Religious leaders back rights bill Foes fear dangers in new protections

March 07, 1998|By William F. Zorzi Jr. | William F. Zorzi Jr.,SUN STAFF

Maryland's top religious leaders united in force yesterday to support a "religious freedom" bill before the General Assembly that opponents maintain would go far beyond rights historically protected under the law.

The legislation would establish in Maryland law religious protections that were lost on the federal level in June when the U.S. Supreme Court struck down the Religious Freedom Restoration Act. That law restricted the circumstances under which government could curb religious practices.

"We do not come to you in search of special advantage," said Cardinal William H. Keeler, archbishop of the Roman Catholic Archdiocese of Baltimore, in his first appearance before a legislative committee. "We do not seek to expand the religious freedom guarantee of the Maryland Constitution."

Keeler said that without the legislation, the protections afforded religious groups under the state constitution "are undefended against significant erosion."

Among those joining Keeler were Rabbi Herman N. Neuberger, president of the New Israel Rabbinical College, the Rev. Herbert D. Valentine, executive of the Presbytery of Baltimore, and the Rev. Charles W. Gilchrist, a former Montgomery County executive who represented the Episcopal Diocese of Maryland.

Marci A. Hamilton, a constitutional scholar and law professor who spoke against the bill, said the legislation goes far beyond earlier legal standards and would have ramifications that could not be envisioned.

"This is a hornet's nest," said Hamilton, a professor at the Benjamin N. Cardozo School of Law at Yeshiva University in New York, who successfully argued the case against the Religious Freedom Restoration Act before the Supreme Court.

'Compelling interest'

Hamilton said that the federal law was interpreted to permit such things as Sikh children in California carrying ceremonial 7-inch knives to school and Satanists in prison being given matches for use in rituals.

At the heart of the legislation is a legal standard that says government must have a "compelling interest" to restrict a person's observance of religion and even then must use only the "least restrictive means" possible.

The "compelling governmental interest" standard was established in a 1963 federal court case. That was overturned by the Supreme Court in 1990, which said states could prohibit the ritual use by Native Americans of the drug peyote if the ban extended to everyone.

In response, Congress attempted to reinstate the "compelling government interest" standard by passing the Religious Freedom Restoration Act in 1993, which the Supreme Court overturned last year.

Now the battle has moved to state legislatures. Two New England states have enacted bills similar to the overturned federal law, but opponents said the Maryland measure would go far beyond those.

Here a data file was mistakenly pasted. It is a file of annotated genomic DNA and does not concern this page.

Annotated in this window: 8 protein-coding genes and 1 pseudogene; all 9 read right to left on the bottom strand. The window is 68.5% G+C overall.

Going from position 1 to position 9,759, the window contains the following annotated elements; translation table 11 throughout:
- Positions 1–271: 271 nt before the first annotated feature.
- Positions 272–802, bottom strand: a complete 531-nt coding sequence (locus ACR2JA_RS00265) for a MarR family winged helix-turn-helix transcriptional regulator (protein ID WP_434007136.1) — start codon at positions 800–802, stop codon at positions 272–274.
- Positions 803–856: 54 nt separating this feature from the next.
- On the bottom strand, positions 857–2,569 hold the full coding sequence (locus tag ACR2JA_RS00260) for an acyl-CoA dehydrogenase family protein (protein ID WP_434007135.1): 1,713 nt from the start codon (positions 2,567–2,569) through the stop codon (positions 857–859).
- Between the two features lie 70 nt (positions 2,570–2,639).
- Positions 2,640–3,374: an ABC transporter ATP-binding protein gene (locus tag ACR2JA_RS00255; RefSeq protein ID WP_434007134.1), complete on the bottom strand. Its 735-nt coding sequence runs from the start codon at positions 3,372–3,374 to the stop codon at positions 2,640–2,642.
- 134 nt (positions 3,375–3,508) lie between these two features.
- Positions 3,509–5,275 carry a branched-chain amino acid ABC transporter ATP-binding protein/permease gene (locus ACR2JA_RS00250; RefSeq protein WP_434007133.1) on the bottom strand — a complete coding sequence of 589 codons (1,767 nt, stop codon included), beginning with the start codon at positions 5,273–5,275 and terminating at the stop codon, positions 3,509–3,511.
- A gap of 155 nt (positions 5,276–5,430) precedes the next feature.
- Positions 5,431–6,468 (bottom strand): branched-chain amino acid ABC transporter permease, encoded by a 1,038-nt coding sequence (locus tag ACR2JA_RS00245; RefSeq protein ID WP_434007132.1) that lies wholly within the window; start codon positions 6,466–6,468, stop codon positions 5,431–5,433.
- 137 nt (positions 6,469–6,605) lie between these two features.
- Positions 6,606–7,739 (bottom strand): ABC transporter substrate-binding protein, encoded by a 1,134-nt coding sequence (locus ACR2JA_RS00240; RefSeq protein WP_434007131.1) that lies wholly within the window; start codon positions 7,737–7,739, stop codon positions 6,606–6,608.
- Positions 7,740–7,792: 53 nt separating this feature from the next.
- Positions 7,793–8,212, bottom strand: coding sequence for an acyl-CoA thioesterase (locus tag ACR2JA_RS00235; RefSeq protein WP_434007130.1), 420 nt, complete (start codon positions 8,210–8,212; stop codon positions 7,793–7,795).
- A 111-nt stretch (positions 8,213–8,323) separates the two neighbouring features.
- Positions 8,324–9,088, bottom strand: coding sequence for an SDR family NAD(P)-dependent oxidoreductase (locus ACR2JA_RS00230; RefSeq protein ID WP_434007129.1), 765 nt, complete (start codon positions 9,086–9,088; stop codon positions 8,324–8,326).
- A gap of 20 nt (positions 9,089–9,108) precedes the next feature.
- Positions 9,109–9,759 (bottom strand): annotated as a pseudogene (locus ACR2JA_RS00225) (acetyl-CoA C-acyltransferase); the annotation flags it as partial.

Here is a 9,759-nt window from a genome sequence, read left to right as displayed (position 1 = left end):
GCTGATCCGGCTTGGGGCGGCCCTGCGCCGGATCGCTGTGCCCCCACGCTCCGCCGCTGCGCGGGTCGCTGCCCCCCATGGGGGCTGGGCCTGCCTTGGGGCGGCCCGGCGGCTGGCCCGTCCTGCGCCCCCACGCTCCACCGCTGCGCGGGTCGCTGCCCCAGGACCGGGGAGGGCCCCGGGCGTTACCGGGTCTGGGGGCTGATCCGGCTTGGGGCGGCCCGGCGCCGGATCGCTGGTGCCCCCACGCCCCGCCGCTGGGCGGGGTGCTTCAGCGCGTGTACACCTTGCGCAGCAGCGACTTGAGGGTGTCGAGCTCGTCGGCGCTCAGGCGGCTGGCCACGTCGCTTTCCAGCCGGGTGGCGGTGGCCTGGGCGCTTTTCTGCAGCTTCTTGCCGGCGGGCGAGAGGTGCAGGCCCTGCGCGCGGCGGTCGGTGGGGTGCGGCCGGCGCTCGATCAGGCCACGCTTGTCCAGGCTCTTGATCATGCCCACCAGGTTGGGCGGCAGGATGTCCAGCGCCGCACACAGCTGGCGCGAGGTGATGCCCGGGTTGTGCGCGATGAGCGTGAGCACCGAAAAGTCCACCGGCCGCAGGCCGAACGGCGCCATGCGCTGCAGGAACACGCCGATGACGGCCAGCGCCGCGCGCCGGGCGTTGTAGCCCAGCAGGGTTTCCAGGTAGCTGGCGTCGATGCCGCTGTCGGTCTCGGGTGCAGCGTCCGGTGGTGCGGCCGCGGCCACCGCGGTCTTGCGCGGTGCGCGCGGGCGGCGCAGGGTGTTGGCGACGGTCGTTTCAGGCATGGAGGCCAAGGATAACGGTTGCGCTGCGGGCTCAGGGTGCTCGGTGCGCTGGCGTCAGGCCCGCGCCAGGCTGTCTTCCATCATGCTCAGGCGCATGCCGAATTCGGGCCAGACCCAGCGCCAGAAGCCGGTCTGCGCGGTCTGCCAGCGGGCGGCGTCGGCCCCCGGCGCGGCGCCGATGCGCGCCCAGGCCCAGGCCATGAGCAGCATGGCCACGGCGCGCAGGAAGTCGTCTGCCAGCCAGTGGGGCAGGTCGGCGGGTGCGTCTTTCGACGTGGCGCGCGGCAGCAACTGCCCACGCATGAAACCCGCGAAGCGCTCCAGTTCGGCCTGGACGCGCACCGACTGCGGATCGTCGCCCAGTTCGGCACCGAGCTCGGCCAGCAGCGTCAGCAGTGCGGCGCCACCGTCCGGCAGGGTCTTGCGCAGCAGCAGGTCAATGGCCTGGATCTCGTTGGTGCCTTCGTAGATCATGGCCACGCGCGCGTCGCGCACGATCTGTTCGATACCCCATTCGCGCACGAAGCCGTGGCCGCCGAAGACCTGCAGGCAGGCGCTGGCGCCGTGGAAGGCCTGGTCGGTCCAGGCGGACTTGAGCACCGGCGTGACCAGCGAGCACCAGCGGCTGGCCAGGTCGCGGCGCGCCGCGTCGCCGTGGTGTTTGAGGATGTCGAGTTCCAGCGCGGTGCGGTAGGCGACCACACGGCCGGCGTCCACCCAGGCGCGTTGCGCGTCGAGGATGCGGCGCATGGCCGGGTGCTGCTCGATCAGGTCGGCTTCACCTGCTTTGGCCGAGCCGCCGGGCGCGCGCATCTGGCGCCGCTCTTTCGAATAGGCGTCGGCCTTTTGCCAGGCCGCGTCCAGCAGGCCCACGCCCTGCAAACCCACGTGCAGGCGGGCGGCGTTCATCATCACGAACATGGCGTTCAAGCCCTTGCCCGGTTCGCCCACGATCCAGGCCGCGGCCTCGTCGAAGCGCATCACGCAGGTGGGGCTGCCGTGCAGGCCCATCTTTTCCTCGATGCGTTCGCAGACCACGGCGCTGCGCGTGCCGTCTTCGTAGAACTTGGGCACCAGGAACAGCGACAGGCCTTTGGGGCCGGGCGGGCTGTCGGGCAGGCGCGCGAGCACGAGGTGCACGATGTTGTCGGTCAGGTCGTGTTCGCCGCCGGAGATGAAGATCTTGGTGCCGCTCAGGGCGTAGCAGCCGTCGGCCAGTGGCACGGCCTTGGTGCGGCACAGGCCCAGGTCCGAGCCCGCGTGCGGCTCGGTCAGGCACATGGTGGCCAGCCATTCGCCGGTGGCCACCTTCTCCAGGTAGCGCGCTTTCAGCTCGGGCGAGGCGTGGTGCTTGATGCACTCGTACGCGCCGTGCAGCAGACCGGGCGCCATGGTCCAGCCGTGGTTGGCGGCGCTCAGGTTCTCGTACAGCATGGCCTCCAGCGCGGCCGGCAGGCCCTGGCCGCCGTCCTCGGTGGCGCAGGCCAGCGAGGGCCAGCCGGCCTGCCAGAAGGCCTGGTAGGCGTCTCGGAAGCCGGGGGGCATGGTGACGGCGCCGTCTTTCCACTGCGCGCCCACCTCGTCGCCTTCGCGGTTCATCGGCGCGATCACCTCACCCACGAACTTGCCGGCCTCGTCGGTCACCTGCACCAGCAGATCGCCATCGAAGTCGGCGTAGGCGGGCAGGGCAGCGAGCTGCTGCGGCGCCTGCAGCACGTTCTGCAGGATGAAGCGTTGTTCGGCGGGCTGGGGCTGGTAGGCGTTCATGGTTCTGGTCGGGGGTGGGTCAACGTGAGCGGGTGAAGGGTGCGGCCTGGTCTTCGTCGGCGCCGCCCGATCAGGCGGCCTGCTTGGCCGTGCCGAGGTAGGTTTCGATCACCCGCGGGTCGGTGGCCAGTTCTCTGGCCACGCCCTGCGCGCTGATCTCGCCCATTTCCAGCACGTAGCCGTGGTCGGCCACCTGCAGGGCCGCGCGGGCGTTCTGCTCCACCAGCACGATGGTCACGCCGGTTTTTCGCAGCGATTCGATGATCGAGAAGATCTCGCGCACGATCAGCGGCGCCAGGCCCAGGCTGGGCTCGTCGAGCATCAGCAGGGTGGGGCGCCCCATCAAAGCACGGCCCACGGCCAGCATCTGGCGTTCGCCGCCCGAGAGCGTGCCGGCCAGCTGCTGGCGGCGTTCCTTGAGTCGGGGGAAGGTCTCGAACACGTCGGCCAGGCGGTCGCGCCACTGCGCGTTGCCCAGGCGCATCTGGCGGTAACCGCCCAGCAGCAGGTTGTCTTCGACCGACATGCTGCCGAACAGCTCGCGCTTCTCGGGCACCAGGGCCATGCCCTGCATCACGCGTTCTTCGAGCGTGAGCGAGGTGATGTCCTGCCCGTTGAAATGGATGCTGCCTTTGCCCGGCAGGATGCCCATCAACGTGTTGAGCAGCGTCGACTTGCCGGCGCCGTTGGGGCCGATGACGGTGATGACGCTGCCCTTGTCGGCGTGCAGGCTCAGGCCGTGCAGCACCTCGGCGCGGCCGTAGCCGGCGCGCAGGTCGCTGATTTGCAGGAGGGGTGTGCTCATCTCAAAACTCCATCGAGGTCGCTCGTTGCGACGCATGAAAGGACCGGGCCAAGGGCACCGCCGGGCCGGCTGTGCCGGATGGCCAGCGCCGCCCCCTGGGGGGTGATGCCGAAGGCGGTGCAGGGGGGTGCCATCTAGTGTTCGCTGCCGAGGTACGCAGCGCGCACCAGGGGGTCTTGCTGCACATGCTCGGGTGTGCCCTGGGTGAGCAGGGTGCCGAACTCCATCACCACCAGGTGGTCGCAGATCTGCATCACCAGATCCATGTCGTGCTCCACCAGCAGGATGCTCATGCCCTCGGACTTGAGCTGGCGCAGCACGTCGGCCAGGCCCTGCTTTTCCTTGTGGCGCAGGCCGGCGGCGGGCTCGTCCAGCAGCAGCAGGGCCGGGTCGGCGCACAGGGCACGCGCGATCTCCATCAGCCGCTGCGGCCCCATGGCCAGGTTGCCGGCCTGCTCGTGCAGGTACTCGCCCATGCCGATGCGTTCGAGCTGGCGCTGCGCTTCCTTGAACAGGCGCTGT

Questions by officials

"You can't imagine the scope," Hamilton told the House Commerce and Government Matters Committee. "If you pass this in the current [form], you're in for trouble."

The bill is sponsored by Del. Samuel I. Rosenberg, a Baltimore Democrat, and has the support, at least ostensibly, of many local officials.

However, many of the local officials argued yesterday that unless the bill was significantly rewritten, they would inevitably face millions of dollars a year in lawsuits from challenges to laws

TC affecting prisons and jails, school curriculums and land use.

David S. Bliden, executive director of the Maryland Association of Counties, told the committee that local governments could not support the legislation without amendments.

Bliden, who testified along with county attorneys from Baltimore and Howard counties and the Annapolis city attorney, said his group was in favor of the legislation "in concept."

Regardless of which standard is accepted, he said, "we're going to be sued more, no question about it."

Protection of children

Bobbi Seabolt, executive director of the Maryland chapter of the American Academy of Pediatrics, testified against the proposal, calling it the "Unintended Consequences Bill of 1998."

Seabolt's concerns were that protections for children now in the law would be eliminated. She noted as examples the state's power to require such treatment as blood transfusions when a child's life was in danger and immunizations regardless of the religious beliefs of the parents.

Under the legislation as written, parents would have the ability to withhold such treatment, she said.

Other local officials raised concerns over the scope of the bill, noting the risk of churches' suing to be exempted from zoning and land use laws and inmates claiming that their religious beliefs afford them rights and privileges, some of which pose security risks.

Eric B. Schwartz, deputy director of the Maryland Association of Boards of Education, asked that all school systems be exempted from the bill because of the unknown consequences for curriculum and school regulations.

Pub Date: 3/07/98

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